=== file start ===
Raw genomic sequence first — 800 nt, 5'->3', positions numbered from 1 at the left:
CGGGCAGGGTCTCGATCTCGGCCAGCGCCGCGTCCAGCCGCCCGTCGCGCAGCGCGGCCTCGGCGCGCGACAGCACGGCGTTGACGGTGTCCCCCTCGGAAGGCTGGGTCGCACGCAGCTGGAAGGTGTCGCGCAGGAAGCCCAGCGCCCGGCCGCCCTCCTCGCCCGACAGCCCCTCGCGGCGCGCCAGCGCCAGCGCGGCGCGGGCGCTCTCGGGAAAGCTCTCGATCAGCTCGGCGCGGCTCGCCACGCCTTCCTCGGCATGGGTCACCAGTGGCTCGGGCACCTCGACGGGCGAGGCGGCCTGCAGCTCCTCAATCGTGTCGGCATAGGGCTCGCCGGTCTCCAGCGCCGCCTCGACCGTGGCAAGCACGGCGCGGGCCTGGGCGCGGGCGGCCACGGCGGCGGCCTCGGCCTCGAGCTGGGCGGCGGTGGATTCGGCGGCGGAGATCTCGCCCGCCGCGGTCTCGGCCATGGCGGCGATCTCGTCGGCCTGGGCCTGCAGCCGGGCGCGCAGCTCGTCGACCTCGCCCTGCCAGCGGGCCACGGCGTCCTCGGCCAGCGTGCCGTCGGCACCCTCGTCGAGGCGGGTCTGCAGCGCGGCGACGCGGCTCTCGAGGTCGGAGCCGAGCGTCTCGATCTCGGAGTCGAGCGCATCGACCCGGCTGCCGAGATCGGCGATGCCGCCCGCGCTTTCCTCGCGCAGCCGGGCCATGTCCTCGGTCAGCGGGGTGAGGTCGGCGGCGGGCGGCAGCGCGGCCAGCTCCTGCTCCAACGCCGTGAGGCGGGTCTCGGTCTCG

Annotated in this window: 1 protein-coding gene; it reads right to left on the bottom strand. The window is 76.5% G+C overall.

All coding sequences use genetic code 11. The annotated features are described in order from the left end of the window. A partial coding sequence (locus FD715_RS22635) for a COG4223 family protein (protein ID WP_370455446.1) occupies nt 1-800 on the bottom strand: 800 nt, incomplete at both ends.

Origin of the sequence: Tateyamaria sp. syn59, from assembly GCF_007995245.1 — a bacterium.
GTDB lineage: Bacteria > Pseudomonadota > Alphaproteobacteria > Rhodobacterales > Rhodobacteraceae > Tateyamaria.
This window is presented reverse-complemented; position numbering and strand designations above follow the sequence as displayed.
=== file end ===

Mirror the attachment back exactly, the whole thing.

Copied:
Raw genomic sequence first — 800 nt, 5'->3', positions numbered from 1 at the left:
CGGGCAGGGTCTCGATCTCGGCCAGCGCCGCGTCCAGCCGCCCGTCGCGCAGCGCGGCCTCGGCGCGCGACAGCACGGCGTTGACGGTGTCCCCCTCGGAAGGCTGGGTCGCACGCAGCTGGAAGGTGTCGCGCAGGAAGCCCAGCGCCCGGCCGCCCTCCTCGCCCGACAGCCCCTCGCGGCGCGCCAGCGCCAGCGCGGCGCGGGCGCTCTCGGGAAAGCTCTCGATCAGCTCGGCGCGGCTCGCCACGCCTTCCTCGGCATGGGTCACCAGTGGCTCGGGCACCTCGACGGGCGAGGCGGCCTGCAGCTCCTCAATCGTGTCGGCATAGGGCTCGCCGGTCTCCAGCGCCGCCTCGACCGTGGCAAGCACGGCGCGGGCCTGGGCGCGGGCGGCCACGGCGGCGGCCTCGGCCTCGAGCTGGGCGGCGGTGGATTCGGCGGCGGAGATCTCGCCCGCCGCGGTCTCGGCCATGGCGGCGATCTCGTCGGCCTGGGCCTGCAGCCGGGCGCGCAGCTCGTCGACCTCGCCCTGCCAGCGGGCCACGGCGTCCTCGGCCAGCGTGCCGTCGGCACCCTCGTCGAGGCGGGTCTGCAGCGCGGCGACGCGGCTCTCGAGGTCGGAGCCGAGCGTCTCGATCTCGGAGTCGAGCGCATCGACCCGGCTGCCGAGATCGGCGATGCCGCCCGCGCTTTCCTCGCGCAGCCGGGCCATGTCCTCGGTCAGCGGGGTGAGGTCGGCGGCGGGCGGCAGCGCGGCCAGCTCCTGCTCCAACGCCGTGAGGCGGGTCTCGGTCTCG

Annotated in this window: 1 protein-coding gene; it reads right to left on the bottom strand. The window is 76.5% G+C overall.

All coding sequences use genetic code 11. The annotated features are described in order from the left end of the window. A partial coding sequence (locus FD715_RS22635) for a COG4223 family protein (protein ID WP_370455446.1) occupies nt 1-800 on the bottom strand: 800 nt, incomplete at both ends.

Origin of the sequence: Tateyamaria sp. syn59, from assembly GCF_007995245.1 — a bacterium.
GTDB lineage: Bacteria > Pseudomonadota > Alphaproteobacteria > Rhodobacterales > Rhodobacteraceae > Tateyamaria.
This window is presented reverse-complemented; position numbering and strand designations above follow the sequence as displayed.